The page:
This week, Laxman Narasimhan assumed the role of CEO of the coffeehouse firm Starbucks. Former CEO Howard Schultz was succeeded by Narasimhan, who has ambitious intentions for the corporation.

An exclusive interview with the Wall Street Journal shows that Narasimhan immersed himself in the daily operations of the world’s largest coffee business for months before he was assigned to the role. He stated that he had even worked as a barista at various caf├ęs.

The former PepsiCo Inc executive’s first order of business is to concentrate on the brand’s extensive supply chain.

Narasimhan’s barista ambitions

Narasimhan stated, “I was shocked by how many cup-and-lid combinations we had at Starbucks. We have work to do in order to become more disciplined.”

The new CEO of Starbucks aims to collaborate with baristas to “understand why it’s often so difficult to serve a customer a simple cup of coffee” in response to consumer complaints that they must frequently wait in lengthy lines to buy Starbucks’ sophisticated concoctions.

He stated, “We must discover strategies to guarantee that we listen and maintain connections.”

In September of last year, after leaving his previous employer Reckitt Benckiser Group PLC, Narasimhan spent almost six months studying to become a qualified barista.

Unionization efforts at Starbucks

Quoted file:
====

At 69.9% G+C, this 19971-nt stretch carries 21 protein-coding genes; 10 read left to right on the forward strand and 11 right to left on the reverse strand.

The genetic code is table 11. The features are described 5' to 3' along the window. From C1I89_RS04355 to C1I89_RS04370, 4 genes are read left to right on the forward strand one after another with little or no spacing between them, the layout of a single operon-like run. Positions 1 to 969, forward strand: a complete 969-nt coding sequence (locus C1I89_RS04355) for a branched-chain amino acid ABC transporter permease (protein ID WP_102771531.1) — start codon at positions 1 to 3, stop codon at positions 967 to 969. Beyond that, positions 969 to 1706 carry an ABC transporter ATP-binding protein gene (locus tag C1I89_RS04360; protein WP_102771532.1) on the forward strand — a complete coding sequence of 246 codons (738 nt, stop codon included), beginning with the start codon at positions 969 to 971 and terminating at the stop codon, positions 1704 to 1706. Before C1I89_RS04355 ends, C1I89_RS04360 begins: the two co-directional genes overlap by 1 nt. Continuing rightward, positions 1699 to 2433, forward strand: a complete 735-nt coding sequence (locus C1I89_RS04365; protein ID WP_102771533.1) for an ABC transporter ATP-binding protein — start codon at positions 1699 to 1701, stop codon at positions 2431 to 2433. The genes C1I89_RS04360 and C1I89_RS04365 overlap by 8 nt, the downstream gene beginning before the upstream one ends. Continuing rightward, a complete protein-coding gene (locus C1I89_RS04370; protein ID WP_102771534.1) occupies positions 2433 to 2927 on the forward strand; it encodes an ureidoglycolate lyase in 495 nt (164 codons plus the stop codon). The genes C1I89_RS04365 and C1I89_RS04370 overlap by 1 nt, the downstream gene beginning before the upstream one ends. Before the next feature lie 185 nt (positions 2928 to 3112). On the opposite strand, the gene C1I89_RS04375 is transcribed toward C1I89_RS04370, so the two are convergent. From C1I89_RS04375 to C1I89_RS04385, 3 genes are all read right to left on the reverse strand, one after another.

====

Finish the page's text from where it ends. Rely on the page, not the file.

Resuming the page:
A union of Starbucks baristas greeted the company’s new CEO by announcing strikes at around 100 shops.

In the previous 18 months, around 3% of the chain’s 9,300 locations in the United States have voted to unionize.

Recognizing their freedom to unionize, Narasimhan stated that he will “maintain Starbucks’ strategy of requesting that employees express their complaints directly to the firm.”

The objective of Narasimhan is to continue working as a barista.

In an interview with CNN, Narasimhan stated, “To keep us close to our culture and consumers, as well as our difficulties and prospects, I plan to continue working in shops every month for a full day.”

Starbucks has secured $1 billion in investments as the firm seeks to modernize training, improve equipment, and increase worker compensation.

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